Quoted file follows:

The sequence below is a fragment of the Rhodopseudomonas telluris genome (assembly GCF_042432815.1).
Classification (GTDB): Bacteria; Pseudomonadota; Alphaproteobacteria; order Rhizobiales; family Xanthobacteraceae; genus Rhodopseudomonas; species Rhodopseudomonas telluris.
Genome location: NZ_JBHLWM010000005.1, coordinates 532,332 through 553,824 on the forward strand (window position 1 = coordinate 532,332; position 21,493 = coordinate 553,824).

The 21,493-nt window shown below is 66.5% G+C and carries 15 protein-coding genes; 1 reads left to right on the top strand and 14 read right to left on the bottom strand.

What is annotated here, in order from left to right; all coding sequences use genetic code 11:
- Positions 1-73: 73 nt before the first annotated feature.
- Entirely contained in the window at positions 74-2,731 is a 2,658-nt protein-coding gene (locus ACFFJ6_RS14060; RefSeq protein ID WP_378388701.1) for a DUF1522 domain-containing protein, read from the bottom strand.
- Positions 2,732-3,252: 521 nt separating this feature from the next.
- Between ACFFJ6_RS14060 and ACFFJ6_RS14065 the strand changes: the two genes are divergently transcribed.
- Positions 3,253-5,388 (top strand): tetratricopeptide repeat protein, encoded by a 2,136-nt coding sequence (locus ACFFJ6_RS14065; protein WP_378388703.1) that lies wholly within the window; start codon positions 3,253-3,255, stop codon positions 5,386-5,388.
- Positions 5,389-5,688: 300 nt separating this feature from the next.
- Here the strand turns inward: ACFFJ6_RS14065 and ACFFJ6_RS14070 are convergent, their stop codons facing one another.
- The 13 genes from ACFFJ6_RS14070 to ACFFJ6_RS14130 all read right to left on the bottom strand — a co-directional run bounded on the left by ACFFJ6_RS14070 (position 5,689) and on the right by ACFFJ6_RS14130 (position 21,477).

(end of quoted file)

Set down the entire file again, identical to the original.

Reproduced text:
The sequence below is a fragment of the Rhodopseudomonas telluris genome (assembly GCF_042432815.1).
Classification (GTDB): Bacteria; Pseudomonadota; Alphaproteobacteria; order Rhizobiales; family Xanthobacteraceae; genus Rhodopseudomonas; species Rhodopseudomonas telluris.
Genome location: NZ_JBHLWM010000005.1, coordinates 532,332 through 553,824 on the forward strand (window position 1 = coordinate 532,332; position 21,493 = coordinate 553,824).

The 21,493-nt window shown below is 66.5% G+C and carries 15 protein-coding genes; 1 reads left to right on the top strand and 14 read right to left on the bottom strand.

What is annotated here, in order from left to right; all coding sequences use genetic code 11:
- Positions 1-73: 73 nt before the first annotated feature.
- Entirely contained in the window at positions 74-2,731 is a 2,658-nt protein-coding gene (locus ACFFJ6_RS14060; RefSeq protein ID WP_378388701.1) for a DUF1522 domain-containing protein, read from the bottom strand.
- Positions 2,732-3,252: 521 nt separating this feature from the next.
- Between ACFFJ6_RS14060 and ACFFJ6_RS14065 the strand changes: the two genes are divergently transcribed.
- Positions 3,253-5,388 (top strand): tetratricopeptide repeat protein, encoded by a 2,136-nt coding sequence (locus ACFFJ6_RS14065; protein WP_378388703.1) that lies wholly within the window; start codon positions 3,253-3,255, stop codon positions 5,386-5,388.
- Positions 5,389-5,688: 300 nt separating this feature from the next.
- Here the strand turns inward: ACFFJ6_RS14065 and ACFFJ6_RS14070 are convergent, their stop codons facing one another.
- The 13 genes from ACFFJ6_RS14070 to ACFFJ6_RS14130 all read right to left on the bottom strand — a co-directional run bounded on the left by ACFFJ6_RS14070 (position 5,689) and on the right by ACFFJ6_RS14130 (position 21,477).